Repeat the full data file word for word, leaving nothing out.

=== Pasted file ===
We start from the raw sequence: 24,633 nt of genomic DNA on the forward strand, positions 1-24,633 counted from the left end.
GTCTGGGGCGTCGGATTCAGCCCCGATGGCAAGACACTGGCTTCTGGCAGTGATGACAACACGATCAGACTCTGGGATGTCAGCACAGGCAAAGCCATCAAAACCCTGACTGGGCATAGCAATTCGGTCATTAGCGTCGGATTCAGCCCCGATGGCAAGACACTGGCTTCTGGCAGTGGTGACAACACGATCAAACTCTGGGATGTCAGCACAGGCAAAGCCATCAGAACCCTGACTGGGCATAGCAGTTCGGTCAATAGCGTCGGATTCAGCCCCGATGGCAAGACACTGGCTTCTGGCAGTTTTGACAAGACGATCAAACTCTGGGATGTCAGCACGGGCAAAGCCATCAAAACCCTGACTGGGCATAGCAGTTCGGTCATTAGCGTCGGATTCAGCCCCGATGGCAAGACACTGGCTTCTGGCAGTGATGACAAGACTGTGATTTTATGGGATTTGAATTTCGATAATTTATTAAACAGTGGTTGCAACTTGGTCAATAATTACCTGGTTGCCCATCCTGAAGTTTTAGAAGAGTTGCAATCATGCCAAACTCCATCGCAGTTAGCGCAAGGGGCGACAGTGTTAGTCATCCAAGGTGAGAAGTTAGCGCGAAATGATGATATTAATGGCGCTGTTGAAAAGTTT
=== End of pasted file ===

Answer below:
We start from the raw sequence: 24,633 nt of genomic DNA on the forward strand, positions 1-24,633 counted from the left end.
GTCTGGGGCGTCGGATTCAGCCCCGATGGCAAGACACTGGCTTCTGGCAGTGATGACAACACGATCAGACTCTGGGATGTCAGCACAGGCAAAGCCATCAAAACCCTGACTGGGCATAGCAATTCGGTCATTAGCGTCGGATTCAGCCCCGATGGCAAGACACTGGCTTCTGGCAGTGGTGACAACACGATCAAACTCTGGGATGTCAGCACAGGCAAAGCCATCAGAACCCTGACTGGGCATAGCAGTTCGGTCAATAGCGTCGGATTCAGCCCCGATGGCAAGACACTGGCTTCTGGCAGTTTTGACAAGACGATCAAACTCTGGGATGTCAGCACGGGCAAAGCCATCAAAACCCTGACTGGGCATAGCAGTTCGGTCATTAGCGTCGGATTCAGCCCCGATGGCAAGACACTGGCTTCTGGCAGTGATGACAAGACTGTGATTTTATGGGATTTGAATTTCGATAATTTATTAAACAGTGGTTGCAACTTGGTCAATAATTACCTGGTTGCCCATCCTGAAGTTTTAGAAGAGTTGCAATCATGCCAAACTCCATCGCAGTTAGCGCAAGGGGCGACAGTGTTAGTCATCCAAGGTGAGAAGTTAGCGCGAAATGATGATATTAATGGCGCTGTTGAAAAGTTT